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BRIDGET JONES’S BABY(director: Sharon Maguire; screenwriters: Emma Thompson , Dan Mazer , Helen Fielding; cinematographer: Andrew Dunn; editor: Melanie Ann Oliver; music: Craig Armstrong; cast: Renee Zellweger (Bridget), Patrick Dempsey (Jack Qwant), Sarah Soleman (Miranda), Jim Broadbent (Dad), Shirley Henderson (Jude), Gemma Jones (Mum), Emma Thompson (Dr. Rawlings), Colin Firth (Mark Darcy), Sally Phillips (Shazzer), Ed Sheeran (Himself); Runtime: 122; MPAA Rating: R; producers: Tim Bevan, Eric Fellner, Debra Hayward; Universal Pictures; 2016-UK/USA)
I didn’t find things that funny.”

Reviewed by Dennis Schwartz

Sharon Maguire (“Incendiary“/”Call Me Crazy: A Five Film“) directed in 2001 the original in the Bridget Jones series and returns to direct the third installment after the 2004 Bridget Jones: The Edge of Reason bombed. It’s co-written by Emma Thompson, Dan Mazerand Helen Fielding. The formulaic romantic comedy relies on slapstick comedy to get laughs and for nostalgia about the pursuit of love to make this the ultimate in feel-good pictures. The klutzy Bridget Jones (Renee Zellweger) is now 43 and still single after the caddish Hugh Grant pursuer is no longer there and she has broken up with the arrogant emotionally vacant Mark Darcy (Colin Firth), the conservative barrister, who has married. But her career as a TV news producer is blossoming, and she is no longer plump. Bridget attends a Glastonbury music festival in a muddy field and sleeps with the smooth talker Jack Owant (Patrick Dempsey), an American matchmaking website mogul who believes love can be found through algorithms. At a church christening Bridget runs into her old flame Mark, and soon learns he’s getting divorced. Ten days after sleeping with Jack she sleeps with Mark, and when she learns she’s pregnant she doesn’t know who is the father. After initially hiding it from the friendly rivals, they learn the truth and agree to let the DNA taken from the baby determine the real father. Jim Broadbent and Gemma Jones appear again as Bridget’s supportive parents. Emma Thompson is her wise-cracking acerbic gynecologist. Sarah Soleman is her millennial best girl friend and a TV host on the show Bridget produces. I didn’t find things that funny. It seems to want us to think its vulnerable heroine is funny even when falling in the mud.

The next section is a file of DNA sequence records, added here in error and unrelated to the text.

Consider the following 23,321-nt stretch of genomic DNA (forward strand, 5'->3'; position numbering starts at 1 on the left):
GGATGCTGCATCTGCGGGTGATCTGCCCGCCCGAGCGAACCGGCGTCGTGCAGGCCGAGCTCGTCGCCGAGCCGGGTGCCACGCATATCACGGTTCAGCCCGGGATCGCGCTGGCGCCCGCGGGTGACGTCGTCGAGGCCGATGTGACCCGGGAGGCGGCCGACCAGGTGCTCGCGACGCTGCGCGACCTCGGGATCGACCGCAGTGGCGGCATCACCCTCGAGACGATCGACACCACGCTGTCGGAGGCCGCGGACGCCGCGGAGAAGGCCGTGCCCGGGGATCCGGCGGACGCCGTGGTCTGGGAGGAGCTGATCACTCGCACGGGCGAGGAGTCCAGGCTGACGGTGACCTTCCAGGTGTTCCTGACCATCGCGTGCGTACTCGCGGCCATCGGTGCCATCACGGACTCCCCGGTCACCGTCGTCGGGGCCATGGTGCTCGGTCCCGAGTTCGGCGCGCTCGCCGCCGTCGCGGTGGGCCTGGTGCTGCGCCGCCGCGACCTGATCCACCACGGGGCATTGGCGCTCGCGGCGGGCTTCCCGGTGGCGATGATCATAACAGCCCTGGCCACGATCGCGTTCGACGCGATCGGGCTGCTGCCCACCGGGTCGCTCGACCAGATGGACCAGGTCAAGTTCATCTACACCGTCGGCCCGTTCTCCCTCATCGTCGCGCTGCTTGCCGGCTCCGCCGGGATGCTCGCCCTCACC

Dennis Schwartz: “Ozus’ World Movie Reviews”